Lost In Space: 8 Biggest Space Misfires of 2010
Japan's Venus Climate Orbiter "Akatsuki" will both the atmosphere and surface of Venus.
CREDIT: Akihiro Ikeshita/JAXA
While 2010 saw many historic successes in spaceflight and space science, plenty of things went wrong, too.
For example, several rockets failed to deliver their scientific payloads, Japan's Venus probe Akatsuki missed the planet entirely, and a NASA balloon crashed spectacularly in the Australian desert, destroying its telescope payload and smashing into a parked car.
Here's a rundown of 2010's space mishaps and - for one intrepid Mars rover - a stationary fate:
8. Rocket launch failures
2010 saw many failures in the launch and deployment of payloads, and the problems had a real international flavor.
On Dec. 5, for example, an overfueled Russian-built Proton rocket failed to put three new Glonass-M navigation satellites into orbit; they crashed into the Pacific Ocean near Hawaii. India had troubles of its own, with back-to-back failures of its Geosynchronous Satellite Launch Vehicle, in April and on Christmas Day.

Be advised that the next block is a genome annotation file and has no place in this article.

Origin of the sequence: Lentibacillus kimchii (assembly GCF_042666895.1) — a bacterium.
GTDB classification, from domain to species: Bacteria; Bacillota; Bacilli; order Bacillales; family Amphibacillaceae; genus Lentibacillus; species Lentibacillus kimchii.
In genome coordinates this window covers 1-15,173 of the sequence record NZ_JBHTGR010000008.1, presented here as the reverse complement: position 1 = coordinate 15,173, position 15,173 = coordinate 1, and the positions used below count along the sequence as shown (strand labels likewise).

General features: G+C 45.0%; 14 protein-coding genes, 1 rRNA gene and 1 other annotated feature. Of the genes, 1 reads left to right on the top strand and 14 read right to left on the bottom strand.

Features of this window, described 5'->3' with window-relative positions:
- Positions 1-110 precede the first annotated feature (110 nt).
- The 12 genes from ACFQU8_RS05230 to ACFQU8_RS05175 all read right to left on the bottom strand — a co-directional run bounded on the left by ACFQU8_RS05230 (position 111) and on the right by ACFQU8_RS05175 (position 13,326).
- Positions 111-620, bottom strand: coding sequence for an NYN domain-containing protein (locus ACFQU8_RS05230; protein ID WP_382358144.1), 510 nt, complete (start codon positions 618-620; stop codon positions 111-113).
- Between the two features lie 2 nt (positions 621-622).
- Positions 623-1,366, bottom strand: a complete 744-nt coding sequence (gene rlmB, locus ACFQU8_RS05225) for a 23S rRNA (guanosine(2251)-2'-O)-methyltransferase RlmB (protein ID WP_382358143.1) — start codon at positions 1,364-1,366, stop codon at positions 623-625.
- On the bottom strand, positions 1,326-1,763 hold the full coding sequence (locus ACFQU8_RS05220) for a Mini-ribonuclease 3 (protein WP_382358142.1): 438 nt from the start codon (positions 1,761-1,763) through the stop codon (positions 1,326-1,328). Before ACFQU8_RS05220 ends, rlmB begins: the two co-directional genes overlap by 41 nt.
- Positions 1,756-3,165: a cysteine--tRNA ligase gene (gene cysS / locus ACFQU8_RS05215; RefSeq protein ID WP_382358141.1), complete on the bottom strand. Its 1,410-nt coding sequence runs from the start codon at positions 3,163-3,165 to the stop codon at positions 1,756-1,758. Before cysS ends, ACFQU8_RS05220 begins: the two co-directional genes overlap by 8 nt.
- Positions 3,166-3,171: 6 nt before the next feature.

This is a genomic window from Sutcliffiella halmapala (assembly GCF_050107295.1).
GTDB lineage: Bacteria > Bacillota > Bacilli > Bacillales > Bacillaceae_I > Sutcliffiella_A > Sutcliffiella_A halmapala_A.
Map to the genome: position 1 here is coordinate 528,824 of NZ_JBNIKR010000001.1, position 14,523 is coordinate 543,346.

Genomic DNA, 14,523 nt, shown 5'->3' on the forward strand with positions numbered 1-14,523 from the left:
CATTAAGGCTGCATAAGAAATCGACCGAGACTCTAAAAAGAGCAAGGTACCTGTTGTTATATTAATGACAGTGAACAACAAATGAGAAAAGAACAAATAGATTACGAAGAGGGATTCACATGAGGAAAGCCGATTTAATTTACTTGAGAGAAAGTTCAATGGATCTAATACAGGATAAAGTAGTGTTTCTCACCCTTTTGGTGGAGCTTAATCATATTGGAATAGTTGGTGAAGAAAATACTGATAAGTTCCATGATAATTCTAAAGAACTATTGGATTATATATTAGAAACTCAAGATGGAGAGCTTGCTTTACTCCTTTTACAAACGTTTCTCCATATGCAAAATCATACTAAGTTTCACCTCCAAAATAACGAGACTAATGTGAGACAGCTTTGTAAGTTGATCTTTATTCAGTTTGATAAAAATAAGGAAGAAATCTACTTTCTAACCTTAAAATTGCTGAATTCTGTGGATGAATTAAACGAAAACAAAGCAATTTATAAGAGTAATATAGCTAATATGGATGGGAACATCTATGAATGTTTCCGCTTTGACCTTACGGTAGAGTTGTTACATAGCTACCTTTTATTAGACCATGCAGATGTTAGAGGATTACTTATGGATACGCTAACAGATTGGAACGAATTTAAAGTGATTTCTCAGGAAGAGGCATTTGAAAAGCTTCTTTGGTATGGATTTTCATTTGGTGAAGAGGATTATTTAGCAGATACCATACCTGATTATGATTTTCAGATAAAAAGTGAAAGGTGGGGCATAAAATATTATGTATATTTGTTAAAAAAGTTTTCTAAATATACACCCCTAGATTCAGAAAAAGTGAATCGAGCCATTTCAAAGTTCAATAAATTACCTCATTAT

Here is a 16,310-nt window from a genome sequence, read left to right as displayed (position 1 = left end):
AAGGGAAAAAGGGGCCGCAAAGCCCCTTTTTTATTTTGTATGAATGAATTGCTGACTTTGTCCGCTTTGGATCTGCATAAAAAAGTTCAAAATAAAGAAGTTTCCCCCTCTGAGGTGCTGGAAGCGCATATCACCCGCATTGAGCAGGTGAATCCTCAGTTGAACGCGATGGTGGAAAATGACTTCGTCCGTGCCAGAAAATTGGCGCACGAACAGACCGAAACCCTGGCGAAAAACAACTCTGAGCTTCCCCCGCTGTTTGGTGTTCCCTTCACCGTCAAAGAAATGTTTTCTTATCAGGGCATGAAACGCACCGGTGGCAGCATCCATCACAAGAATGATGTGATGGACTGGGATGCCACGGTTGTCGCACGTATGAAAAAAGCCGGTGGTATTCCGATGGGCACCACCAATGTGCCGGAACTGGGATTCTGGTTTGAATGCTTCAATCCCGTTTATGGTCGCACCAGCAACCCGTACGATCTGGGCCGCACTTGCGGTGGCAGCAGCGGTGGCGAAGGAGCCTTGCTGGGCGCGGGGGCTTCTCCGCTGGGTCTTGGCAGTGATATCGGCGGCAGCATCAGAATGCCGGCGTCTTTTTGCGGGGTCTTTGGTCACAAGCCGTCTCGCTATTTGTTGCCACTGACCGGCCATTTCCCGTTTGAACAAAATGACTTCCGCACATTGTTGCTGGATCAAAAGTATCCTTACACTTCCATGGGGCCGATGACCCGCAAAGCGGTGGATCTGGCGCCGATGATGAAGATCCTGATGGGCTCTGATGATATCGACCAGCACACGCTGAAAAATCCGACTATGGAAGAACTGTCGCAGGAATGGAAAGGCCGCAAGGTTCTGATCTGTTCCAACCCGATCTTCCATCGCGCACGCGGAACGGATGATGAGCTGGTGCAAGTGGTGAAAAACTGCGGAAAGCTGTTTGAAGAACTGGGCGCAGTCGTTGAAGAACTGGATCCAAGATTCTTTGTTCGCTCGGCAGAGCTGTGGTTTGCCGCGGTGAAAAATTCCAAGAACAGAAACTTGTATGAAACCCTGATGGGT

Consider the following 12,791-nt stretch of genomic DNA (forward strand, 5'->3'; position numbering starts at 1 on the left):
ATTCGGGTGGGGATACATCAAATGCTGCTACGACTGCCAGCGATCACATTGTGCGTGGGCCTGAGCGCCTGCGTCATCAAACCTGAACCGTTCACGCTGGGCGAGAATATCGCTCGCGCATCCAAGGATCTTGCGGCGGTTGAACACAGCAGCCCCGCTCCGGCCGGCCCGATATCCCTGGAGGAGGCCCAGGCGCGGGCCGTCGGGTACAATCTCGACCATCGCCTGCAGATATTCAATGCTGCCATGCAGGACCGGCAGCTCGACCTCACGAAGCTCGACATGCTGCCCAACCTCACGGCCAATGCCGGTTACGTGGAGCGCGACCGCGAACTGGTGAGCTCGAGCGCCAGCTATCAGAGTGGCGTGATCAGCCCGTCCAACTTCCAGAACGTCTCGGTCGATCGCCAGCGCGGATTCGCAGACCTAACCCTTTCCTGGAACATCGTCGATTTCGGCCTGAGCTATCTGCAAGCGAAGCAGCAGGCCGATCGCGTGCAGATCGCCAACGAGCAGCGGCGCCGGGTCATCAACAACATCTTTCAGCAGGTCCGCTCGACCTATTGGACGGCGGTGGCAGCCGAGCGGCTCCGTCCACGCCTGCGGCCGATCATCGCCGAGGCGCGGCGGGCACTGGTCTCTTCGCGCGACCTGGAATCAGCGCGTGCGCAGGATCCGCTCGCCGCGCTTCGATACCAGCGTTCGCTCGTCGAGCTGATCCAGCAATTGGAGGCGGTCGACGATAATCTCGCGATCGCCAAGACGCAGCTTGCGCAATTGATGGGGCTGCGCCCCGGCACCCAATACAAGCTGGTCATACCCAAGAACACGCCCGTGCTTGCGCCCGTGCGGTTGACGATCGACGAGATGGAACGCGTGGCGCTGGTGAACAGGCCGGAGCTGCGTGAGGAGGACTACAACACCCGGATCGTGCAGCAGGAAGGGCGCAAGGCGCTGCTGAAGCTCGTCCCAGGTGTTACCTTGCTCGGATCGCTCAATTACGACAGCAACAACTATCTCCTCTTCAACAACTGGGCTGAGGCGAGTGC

In late October, the European communications satellite Eutelsat W3B launched cleanly and made it to orbit. But the satellite?s fuel tank developed a sizable leak, and engineers soon declared the craft a total loss.
The United States had some problems, too. In April, the Pentagon lost contact with a hypersonic glider test vehicle shortly after launch. And NASA's prototype solar-sail satellite, NanoSail-D, apparently failed to eject from its mothership satellite as planned in early December.
7. NASA balloon wipes out SUV
In a highly visible blunder, a huge NASA balloon crashed in central Australia before it could lift a $2 million telescope to its high-altitude observation station.
On April 29, the 400-foot (121-meter) balloon carrying the Nuclear Compton Telescope, a gamma-ray instrument, blew sideways instead of lifting up. A NASA investigation later cited human complacency as the accident's cause.
The pricey payload dragged along the ground. It disintegrated spectacularly and smashed through a fence, narrowly missing several spectators and heavily damaging a private vehicle parked nearby. A YouTube video of the mishap drew over 160,000 views.
6. Zombie satellite is born
On April 5, the Intelsat Galaxy 15 communications satellite started acting like a juvenile delinquent ? it stopped responding to commands and started wandering out of its assigned orbit, threatening other satellites. The satellite may have been knocked out of commission by a massive solar eruption, according to its manufacturer, Orbital Sciences Corp. of Virginia.